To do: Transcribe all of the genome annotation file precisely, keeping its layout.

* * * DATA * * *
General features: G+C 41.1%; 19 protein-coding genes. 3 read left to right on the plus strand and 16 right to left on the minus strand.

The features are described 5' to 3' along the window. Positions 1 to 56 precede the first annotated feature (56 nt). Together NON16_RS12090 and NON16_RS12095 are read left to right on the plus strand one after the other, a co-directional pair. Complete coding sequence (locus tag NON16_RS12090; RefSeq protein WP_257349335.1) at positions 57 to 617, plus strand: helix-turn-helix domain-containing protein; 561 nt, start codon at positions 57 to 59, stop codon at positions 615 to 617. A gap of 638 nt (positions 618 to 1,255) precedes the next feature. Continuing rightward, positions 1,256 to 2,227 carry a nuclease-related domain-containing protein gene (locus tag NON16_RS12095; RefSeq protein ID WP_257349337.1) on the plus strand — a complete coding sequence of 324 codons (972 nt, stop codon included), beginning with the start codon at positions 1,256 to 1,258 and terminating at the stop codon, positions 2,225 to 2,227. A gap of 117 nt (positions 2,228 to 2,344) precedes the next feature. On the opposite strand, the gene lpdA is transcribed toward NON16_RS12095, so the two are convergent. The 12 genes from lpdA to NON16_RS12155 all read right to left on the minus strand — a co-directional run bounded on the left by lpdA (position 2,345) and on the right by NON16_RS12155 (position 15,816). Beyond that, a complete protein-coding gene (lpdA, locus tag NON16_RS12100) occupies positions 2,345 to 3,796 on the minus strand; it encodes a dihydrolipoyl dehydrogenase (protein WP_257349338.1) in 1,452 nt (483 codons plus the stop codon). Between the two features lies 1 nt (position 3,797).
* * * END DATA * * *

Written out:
General features: G+C 41.1%; 19 protein-coding genes. 3 read left to right on the plus strand and 16 right to left on the minus strand.

The features are described 5' to 3' along the window. Positions 1 to 56 precede the first annotated feature (56 nt). Together NON16_RS12090 and NON16_RS12095 are read left to right on the plus strand one after the other, a co-directional pair. Complete coding sequence (locus tag NON16_RS12090; RefSeq protein WP_257349335.1) at positions 57 to 617, plus strand: helix-turn-helix domain-containing protein; 561 nt, start codon at positions 57 to 59, stop codon at positions 615 to 617. A gap of 638 nt (positions 618 to 1,255) precedes the next feature. Continuing rightward, positions 1,256 to 2,227 carry a nuclease-related domain-containing protein gene (locus tag NON16_RS12095; RefSeq protein ID WP_257349337.1) on the plus strand — a complete coding sequence of 324 codons (972 nt, stop codon included), beginning with the start codon at positions 1,256 to 1,258 and terminating at the stop codon, positions 2,225 to 2,227. A gap of 117 nt (positions 2,228 to 2,344) precedes the next feature. On the opposite strand, the gene lpdA is transcribed toward NON16_RS12095, so the two are convergent. The 12 genes from lpdA to NON16_RS12155 all read right to left on the minus strand — a co-directional run bounded on the left by lpdA (position 2,345) and on the right by NON16_RS12155 (position 15,816). Beyond that, a complete protein-coding gene (lpdA, locus tag NON16_RS12100) occupies positions 2,345 to 3,796 on the minus strand; it encodes a dihydrolipoyl dehydrogenase (protein WP_257349338.1) in 1,452 nt (483 codons plus the stop codon). Between the two features lies 1 nt (position 3,797).